Clashes between Yemeni government forces and southern separatists continued for the second day in a row in Abyan governorate, east of Aden, without any advances recorded on either sides, according to field sources.
Both sides to the conflict deployed reinforcements to the battleground with the Yemeni government holding the Southern Transitional Council (STC) responsible for the fighting, calling on the group to end its revolt and to backtrack its plans for self-administration.
Government forces hinted that they may resort to a military solution to the situation at hand.
Foreign Minister Mohammed al-Hadhrami said the STC had rejected calls by the government and the international community to reverse its declaration of self-rule.
Hadhrami said the army will do "everything necessary to preserve the state, its institutions, and the safety of its citizens."
The foreign minister urged the group to implement the Riyadh Agreement, a power-sharing deal brokered by Saudi Arabia in November to defuse tension after the STC briefly took over Aden in August.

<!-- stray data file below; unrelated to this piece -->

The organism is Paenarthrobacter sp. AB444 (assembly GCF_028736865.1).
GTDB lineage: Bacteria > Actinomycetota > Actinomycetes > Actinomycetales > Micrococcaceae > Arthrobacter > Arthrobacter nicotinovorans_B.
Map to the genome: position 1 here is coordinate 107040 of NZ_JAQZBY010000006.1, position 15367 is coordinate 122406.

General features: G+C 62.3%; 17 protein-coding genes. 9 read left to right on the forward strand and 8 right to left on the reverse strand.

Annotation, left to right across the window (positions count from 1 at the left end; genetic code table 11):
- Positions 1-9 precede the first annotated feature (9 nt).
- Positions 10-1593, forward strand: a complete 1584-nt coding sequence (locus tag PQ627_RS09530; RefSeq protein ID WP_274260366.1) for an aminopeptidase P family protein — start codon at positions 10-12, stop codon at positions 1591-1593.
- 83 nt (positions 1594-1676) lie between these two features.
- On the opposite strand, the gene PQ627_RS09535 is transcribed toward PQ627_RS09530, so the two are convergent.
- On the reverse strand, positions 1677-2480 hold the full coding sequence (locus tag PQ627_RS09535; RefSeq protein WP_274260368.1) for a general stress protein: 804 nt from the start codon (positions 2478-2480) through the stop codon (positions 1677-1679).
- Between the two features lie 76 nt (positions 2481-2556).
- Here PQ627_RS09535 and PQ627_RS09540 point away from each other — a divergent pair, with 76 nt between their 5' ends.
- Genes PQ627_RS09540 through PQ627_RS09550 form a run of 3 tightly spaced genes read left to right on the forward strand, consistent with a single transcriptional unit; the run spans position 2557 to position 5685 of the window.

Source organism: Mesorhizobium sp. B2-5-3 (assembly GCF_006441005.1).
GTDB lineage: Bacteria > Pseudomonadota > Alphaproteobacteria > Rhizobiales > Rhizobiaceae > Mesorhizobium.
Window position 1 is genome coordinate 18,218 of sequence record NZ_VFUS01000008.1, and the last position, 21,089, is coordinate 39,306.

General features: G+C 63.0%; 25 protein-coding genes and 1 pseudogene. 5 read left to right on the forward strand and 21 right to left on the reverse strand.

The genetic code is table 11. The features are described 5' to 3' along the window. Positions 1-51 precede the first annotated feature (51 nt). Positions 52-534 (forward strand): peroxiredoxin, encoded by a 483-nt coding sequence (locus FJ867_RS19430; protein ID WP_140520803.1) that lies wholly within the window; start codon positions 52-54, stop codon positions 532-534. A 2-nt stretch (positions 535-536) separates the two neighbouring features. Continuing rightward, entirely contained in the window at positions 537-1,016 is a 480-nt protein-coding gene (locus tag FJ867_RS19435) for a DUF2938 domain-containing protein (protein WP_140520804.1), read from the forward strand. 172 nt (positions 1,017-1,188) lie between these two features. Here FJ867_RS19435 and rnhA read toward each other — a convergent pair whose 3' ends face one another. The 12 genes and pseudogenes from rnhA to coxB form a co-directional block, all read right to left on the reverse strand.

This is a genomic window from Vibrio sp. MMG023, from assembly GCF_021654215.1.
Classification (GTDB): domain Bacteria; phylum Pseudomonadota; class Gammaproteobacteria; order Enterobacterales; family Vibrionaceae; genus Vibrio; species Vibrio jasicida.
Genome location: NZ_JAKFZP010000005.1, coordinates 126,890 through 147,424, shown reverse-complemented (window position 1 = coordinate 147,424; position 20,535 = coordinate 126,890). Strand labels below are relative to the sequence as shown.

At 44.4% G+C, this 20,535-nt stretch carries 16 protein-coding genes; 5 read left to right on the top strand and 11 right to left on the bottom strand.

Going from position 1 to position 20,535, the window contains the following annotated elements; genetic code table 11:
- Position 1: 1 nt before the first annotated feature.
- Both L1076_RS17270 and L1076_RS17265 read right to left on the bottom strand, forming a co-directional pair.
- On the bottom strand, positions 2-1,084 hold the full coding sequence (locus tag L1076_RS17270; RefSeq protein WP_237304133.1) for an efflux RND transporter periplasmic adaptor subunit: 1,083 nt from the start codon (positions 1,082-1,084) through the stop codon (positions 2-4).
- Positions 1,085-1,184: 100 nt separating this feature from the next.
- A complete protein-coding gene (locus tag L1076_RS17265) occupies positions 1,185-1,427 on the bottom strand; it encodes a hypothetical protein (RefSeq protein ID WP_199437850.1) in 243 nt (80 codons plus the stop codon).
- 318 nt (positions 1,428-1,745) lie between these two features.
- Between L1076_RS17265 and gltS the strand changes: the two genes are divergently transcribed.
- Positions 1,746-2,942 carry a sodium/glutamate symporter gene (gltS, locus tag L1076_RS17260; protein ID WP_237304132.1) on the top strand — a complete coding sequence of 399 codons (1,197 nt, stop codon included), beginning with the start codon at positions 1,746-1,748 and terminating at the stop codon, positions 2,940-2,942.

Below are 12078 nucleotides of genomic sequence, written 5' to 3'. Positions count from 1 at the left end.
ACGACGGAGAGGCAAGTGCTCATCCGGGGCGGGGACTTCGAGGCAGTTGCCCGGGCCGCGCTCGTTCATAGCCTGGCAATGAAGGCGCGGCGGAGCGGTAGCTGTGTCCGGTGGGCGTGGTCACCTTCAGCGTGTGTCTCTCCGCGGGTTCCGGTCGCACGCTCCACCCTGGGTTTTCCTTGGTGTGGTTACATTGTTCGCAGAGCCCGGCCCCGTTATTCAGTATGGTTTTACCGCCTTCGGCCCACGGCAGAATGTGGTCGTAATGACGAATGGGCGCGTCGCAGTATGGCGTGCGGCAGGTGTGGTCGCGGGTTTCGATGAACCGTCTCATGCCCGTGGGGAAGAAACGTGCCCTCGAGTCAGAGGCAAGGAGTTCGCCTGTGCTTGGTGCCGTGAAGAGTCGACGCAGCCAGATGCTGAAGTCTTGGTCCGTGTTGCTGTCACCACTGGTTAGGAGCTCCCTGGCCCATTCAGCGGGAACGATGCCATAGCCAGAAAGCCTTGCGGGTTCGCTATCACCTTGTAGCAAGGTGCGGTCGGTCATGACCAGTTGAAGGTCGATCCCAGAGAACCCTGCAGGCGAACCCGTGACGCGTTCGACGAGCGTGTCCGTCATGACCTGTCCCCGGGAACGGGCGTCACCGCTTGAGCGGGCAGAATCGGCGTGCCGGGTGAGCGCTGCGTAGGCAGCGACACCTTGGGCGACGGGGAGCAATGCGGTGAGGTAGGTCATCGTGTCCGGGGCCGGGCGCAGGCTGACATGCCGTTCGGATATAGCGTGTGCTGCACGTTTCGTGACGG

“The responsibility of the national army is to defend the country, protect its security and territorial integrity, and address every armed rebellion, and the consequent undermining of the country's institutions and its legitimate authority,” Hadhrami said in a hint that the government may resort to a military solution to end the armed STC uprising.
As for battlefield developments in Abyan, Yemeni Army Spokesman Brigadier General Abdo Majali said that the defense ministry command received reports of the STC making reinforcements in the cities of Zinjibar, Sheikh Salim and al-Tarryah.
According to Majali’s statement, published by the Army’s official website, STC members provoked army positions in the Shaqra area by firing mortar shells, drawing retaliation from the military.
Meanwhile in Aden, sources revealed that the STC deployed elements and military grade vehicles across Aden and its gates.
In a speech on Monday, STC leader Aidarous al-Zubaidi called for southern forces to be "ready," urging people in the region to "defend their national gains".